Along with Bonnefoy, Paul Celan, and a few others, the two of them founded in 1966 the subsequently famous review L’Éphémère, which often focused on questions relating to poetic language and the reality facing the poet. The first issue of the review opened with an epigraph by Plotinus: “What discourse is possible with respect to what is absolutely simple?” For du Bouchet, a reader of Heidegger and a translator of Hölderlin (as well as of Shakespeare, Joyce, Faulkner, Mandelstam, and Celan), such a fundamental question had to be answered both before and through writing, whence the importance of his notebooks. Both the poetry and the notebook entries include memorable aphorisms, paradoxes, and statements with profound implications, the most often cited of which is “I write as faraway from myself as possible.”
This search for a “selfless” vantage point is present in his oeuvre from the onset. Strictly speaking, a selfless vantage point involves a contradiction in terms, but du Bouchet and his aforementioned confrères have shown how beneficial and fruitful this search can nonetheless be.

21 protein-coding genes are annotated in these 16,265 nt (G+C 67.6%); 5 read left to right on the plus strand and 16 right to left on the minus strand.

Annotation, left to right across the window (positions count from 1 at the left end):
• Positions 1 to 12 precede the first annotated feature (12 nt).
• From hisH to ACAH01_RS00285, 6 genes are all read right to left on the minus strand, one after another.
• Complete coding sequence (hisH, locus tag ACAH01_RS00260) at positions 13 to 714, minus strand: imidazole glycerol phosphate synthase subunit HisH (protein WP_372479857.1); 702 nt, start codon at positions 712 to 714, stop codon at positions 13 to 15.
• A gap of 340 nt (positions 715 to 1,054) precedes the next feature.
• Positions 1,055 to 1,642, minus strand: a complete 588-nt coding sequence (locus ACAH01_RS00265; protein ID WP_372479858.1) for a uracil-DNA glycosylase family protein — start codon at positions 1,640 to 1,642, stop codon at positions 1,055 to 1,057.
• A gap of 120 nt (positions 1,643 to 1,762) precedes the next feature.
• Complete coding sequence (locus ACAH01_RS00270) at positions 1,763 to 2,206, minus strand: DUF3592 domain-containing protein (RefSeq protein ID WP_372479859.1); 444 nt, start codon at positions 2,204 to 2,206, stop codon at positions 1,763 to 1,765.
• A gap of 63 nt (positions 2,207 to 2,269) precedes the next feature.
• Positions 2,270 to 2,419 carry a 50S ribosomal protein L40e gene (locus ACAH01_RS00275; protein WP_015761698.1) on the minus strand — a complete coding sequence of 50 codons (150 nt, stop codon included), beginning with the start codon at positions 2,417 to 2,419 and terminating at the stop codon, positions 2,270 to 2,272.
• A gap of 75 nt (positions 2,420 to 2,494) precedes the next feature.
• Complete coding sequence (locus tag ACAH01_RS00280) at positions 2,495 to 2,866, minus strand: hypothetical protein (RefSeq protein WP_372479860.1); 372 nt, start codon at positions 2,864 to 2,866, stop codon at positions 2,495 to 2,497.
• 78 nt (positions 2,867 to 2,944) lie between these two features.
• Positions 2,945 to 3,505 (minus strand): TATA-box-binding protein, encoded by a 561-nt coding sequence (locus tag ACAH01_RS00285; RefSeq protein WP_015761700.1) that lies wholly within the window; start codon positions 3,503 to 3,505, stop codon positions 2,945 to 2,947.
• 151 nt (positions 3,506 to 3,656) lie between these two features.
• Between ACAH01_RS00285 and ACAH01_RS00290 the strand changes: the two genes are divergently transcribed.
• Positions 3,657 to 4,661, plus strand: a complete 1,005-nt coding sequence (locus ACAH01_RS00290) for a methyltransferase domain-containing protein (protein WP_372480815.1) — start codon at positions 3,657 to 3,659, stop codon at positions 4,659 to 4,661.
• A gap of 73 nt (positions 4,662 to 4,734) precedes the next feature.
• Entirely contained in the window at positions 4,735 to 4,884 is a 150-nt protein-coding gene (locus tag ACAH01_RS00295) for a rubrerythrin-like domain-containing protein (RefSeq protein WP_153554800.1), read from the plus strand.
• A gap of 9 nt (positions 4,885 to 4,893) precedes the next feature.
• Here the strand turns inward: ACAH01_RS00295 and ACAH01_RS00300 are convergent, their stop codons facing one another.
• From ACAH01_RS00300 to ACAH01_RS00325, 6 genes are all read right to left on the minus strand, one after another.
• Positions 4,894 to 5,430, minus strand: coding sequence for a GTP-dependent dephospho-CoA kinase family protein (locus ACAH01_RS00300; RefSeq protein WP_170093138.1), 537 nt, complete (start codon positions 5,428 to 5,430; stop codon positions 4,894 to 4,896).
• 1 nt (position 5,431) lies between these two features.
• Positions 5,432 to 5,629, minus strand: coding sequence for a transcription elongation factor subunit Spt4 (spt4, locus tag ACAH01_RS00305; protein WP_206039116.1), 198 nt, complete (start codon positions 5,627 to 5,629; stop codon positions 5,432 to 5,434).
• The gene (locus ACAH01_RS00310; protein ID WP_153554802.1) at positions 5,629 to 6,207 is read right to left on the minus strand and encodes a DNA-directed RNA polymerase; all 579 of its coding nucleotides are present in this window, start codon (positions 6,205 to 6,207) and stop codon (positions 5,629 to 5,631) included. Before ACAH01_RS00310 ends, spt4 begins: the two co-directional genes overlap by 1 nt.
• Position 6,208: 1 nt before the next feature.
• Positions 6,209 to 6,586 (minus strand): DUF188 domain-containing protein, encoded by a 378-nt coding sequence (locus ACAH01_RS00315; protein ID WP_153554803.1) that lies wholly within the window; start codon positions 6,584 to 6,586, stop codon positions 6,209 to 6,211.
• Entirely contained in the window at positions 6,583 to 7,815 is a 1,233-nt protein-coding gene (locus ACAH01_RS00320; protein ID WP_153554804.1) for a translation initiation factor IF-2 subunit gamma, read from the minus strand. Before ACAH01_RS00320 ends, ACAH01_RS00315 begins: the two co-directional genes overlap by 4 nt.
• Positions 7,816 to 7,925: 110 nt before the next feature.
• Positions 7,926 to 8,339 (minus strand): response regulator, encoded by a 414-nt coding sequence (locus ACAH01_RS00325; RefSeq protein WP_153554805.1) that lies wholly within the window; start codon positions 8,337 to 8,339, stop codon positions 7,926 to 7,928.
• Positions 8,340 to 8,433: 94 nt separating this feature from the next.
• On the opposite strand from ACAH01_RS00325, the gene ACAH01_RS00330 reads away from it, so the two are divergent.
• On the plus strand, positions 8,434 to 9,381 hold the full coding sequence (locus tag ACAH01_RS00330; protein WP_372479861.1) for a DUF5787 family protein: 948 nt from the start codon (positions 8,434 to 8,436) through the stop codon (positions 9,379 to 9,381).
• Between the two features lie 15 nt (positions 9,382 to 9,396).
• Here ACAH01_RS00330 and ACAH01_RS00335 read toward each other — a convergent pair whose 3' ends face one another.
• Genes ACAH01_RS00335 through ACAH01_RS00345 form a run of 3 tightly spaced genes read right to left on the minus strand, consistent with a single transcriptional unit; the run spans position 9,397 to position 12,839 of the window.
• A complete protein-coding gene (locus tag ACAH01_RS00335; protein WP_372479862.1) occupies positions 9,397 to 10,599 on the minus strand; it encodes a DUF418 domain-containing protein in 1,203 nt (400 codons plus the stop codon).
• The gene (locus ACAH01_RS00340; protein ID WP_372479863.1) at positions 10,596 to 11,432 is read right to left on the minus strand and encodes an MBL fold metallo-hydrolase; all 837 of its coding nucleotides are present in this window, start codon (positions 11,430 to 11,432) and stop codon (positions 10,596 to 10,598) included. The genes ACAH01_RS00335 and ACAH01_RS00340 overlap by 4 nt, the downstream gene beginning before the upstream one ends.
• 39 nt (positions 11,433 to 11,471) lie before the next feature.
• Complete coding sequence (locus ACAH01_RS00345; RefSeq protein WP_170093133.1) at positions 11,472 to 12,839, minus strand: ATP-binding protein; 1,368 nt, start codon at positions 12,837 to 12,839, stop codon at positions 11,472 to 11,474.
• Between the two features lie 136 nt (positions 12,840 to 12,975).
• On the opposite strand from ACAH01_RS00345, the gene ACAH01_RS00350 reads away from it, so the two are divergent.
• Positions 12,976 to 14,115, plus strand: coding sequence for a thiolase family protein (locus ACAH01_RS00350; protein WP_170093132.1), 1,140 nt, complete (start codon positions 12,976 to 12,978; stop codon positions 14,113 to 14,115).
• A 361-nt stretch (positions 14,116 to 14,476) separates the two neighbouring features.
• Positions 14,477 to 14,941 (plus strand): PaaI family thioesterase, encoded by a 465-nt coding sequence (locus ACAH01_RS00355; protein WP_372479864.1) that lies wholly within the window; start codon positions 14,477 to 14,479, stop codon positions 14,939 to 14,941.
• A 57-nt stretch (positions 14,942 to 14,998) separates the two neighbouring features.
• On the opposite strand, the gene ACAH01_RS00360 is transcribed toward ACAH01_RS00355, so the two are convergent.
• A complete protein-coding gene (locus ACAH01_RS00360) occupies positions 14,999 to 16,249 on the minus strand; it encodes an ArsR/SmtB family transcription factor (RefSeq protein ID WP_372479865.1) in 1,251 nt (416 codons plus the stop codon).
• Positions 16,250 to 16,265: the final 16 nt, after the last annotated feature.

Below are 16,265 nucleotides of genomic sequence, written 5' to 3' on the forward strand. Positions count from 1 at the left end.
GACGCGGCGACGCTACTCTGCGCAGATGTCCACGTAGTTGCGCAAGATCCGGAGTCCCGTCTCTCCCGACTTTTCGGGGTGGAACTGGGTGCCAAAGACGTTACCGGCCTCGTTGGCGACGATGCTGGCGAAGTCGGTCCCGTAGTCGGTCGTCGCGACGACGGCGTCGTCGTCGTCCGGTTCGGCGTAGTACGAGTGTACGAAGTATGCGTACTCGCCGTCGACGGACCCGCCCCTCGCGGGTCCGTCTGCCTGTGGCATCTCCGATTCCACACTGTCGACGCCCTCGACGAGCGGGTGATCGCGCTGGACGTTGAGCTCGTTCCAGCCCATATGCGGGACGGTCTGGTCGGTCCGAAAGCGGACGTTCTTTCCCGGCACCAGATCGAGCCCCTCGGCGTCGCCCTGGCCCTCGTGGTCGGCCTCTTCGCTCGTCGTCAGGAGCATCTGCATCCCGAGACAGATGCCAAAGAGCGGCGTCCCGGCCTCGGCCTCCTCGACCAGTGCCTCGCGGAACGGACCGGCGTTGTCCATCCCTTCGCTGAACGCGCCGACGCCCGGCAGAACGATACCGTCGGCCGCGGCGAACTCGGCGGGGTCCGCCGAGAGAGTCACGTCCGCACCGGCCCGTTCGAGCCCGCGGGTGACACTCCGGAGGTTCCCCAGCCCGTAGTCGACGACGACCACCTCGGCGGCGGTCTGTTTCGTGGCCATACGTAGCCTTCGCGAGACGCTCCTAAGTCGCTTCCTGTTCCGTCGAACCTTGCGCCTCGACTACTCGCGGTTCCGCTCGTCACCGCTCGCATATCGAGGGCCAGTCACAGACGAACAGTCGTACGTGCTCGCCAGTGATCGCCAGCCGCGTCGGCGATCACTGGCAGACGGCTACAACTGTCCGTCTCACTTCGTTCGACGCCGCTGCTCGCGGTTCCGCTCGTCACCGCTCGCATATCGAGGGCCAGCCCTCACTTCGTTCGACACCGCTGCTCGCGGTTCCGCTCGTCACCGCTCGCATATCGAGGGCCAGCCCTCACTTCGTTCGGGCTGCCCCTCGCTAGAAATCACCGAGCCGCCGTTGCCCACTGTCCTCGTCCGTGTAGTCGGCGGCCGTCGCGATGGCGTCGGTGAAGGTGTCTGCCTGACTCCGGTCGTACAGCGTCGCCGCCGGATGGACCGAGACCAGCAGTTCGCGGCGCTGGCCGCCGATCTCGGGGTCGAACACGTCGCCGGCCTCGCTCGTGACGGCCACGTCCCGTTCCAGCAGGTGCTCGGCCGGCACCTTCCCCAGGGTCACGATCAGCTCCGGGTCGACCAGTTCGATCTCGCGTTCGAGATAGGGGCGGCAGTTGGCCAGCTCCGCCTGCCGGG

In a notebook passage dating back to 1951, he writes: “I still find myself in front of myself: I must move on.” Two years later, in another notebook, he declares: “poetry: losing your personality.” Still two more years go by and he imagines himself “searching for words that are not within me.” This de-selfing process continues all the way to a late poem, “Blood,” which concludes: “the word is there // not I.”
Needless to say, this poetic and philosophical position stands at a provocative remove from the autobiographical stance of so much contemporary American poetry. Yet it could also be argued that du Bouchet is actually charting his self’s progress, at one remove, and that his approach is thereby eminently autobiographical.